Really depends on how much you put down, where you're located, taxes, etc.
You can go to just about any auto manufacturer's website and get a good estimate there. They usually have a little application that'll do the calculations for you.
May even be able to do it from http://www.kbb.com or http://www.edmunds.com as well.
I am usually not a big fan of leasing but with a new model like this, our business decided to lease. See reasons below...
This lease worksheet tool is awesome! Keep in mind that it may be a few dollars off here and there due to rounding... http://www.catalogquest.com/LeaseCalc.xls
Take this opportunity to do your research on how a lease calculation formula works. Ask your salesperson to give you a copy of the current lease/residual factors on this car as they change monthly. There are a few good web sites and some forums on this site that discuss the science of negotiating a lease.
No offense meant, but buy asking "how much would my payment be" without providing/knowing the total cap cost, residual, mileage allotment, money factor (and how to figure out what the effective interest rate is on the MF), turn-in fee, Origin. fee, etc. you will be playing right into their greedy hands.
If a car salesperson/finance manager ever responds with:
1. Look at that interest rate of .0022. You are leasing this car for like zero interest! or;
2. Well, how much do you want to pay a month?
RUN, DO NOT WALK TO THE DOOR.
Personally, I would suggest leasing over buying a 2004 Touareg. Although we loved our 1998 Passat (First US V6 version), when the 2000 came out, we were glad to return it and walk right into a new/improved version with no money down and no penalty fees. VW Credit is very generous with their loyalty programs.
By leasing, you are locking in a depreciation floor. Keep in mind that even VWoA has no clue as to the success of this brand new model and their bean counters can only guess what the resale value of the car will be in 3+ years. You may even get lucky and find that your car could be worth substantially more than the residual at the end of lease. I've known people that have bought the car at end of lease and turned around and sold it privately for $1,000 profit overnight. Now, if you purchase/finance the car over 3 years, this new model with zero resale record could bottom out. So, if you want to sell it in three years, you may be taking a bath in order to step into a 2006. With the lease, you just walk away from the poor resale hole.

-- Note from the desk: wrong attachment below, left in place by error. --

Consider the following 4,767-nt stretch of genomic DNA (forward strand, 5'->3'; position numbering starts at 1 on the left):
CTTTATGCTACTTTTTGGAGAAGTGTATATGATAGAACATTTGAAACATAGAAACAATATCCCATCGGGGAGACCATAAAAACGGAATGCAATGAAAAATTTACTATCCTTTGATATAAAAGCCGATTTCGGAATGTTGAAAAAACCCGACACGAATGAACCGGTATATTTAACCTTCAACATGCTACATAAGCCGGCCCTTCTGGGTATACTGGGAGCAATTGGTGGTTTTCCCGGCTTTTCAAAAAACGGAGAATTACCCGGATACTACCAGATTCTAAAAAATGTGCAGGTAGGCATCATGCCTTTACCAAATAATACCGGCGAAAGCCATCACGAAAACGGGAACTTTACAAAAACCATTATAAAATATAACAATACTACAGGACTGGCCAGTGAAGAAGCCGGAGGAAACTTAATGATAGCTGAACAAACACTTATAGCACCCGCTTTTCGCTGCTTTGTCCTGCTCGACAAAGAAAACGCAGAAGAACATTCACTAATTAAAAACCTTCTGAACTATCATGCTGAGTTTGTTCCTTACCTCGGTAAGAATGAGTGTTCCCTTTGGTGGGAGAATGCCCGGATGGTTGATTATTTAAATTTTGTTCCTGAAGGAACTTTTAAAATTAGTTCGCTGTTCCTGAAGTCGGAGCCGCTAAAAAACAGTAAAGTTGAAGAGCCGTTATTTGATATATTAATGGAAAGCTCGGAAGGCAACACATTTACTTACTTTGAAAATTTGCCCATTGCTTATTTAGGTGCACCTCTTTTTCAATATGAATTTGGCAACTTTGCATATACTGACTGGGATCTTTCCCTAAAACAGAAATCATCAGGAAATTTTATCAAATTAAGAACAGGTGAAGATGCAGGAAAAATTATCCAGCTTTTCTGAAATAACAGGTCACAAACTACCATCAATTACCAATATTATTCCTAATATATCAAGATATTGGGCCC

As VWoA is already soliciting input on what to improve, you can all but guarantee that when you walk into the showroom in 3 years, they will have the "2006 Touareg with over 100 improvements."
Before everyone writes me back with all of the pitfalls of leasing - Yes, there is less business expense write-off and there is no principal appreciation. In our situation, we weighed out all of the pros and cons and made our decision. I suggest you do the same!
A lot of VW folks have suggested that you should stay away from the driver's option. Sounds good on paper but there is too much exposure at the end of the program. It calculates like a balloon mortgage on a house. Problem is has a house usually appreciates while most every car depreciates. Maybe the TREG will be the first mass production auto to appreciate since the DeLorean!?!
being a humble finance guy, may I suggest you consider one additional option:
lease the car but don't lease it from VWOA...rather, negotiate a purchase price with the dealer..or easier still, get it at msrp since that seems to be the going rate but then go to an independent leasing outfit. they will give you better terms than vwoa..unless they need to dump the vehicle to clear out inventory..
in LA, we have all kinds of independent leasing outfits..one of the big ones is Executive Car Leasing on Santa Monica Boulevard.
if I were you, I would either go directly through the independent car leasing company and let them negotiate, or...go through an indepedent car broker who will negotiate a great purchase price for you and then you lease through an independent leasing company...
Good point on the third party leasing. I would retort with the old axiom - Don't step over dollars to pick up pennies. In this case, I also put a value on my time and blood pressure. VW Credit may not be the lowest lease factor, but the turn in process, autopay and ability to roll into a new vehicle is worth the $5-15 a month to me.
I've also heard that in extreme cases where people want out of the lease early in order to move to a new model, the VW dealers and VW credit work well together. A third party leasing agent is bound to be less flexible on early swaps and "wear and tear."
No offense to the finance professionals but VW Credit is also a more transparent process. Ask for a printout out of the VW Credit lease rate fax and you can tell if a dealer is building in a commission or "finder's fee". VW clearly shows what a dealer can add in for their pockets.
Like everything else - Do your homework and weigh the pros and cons.
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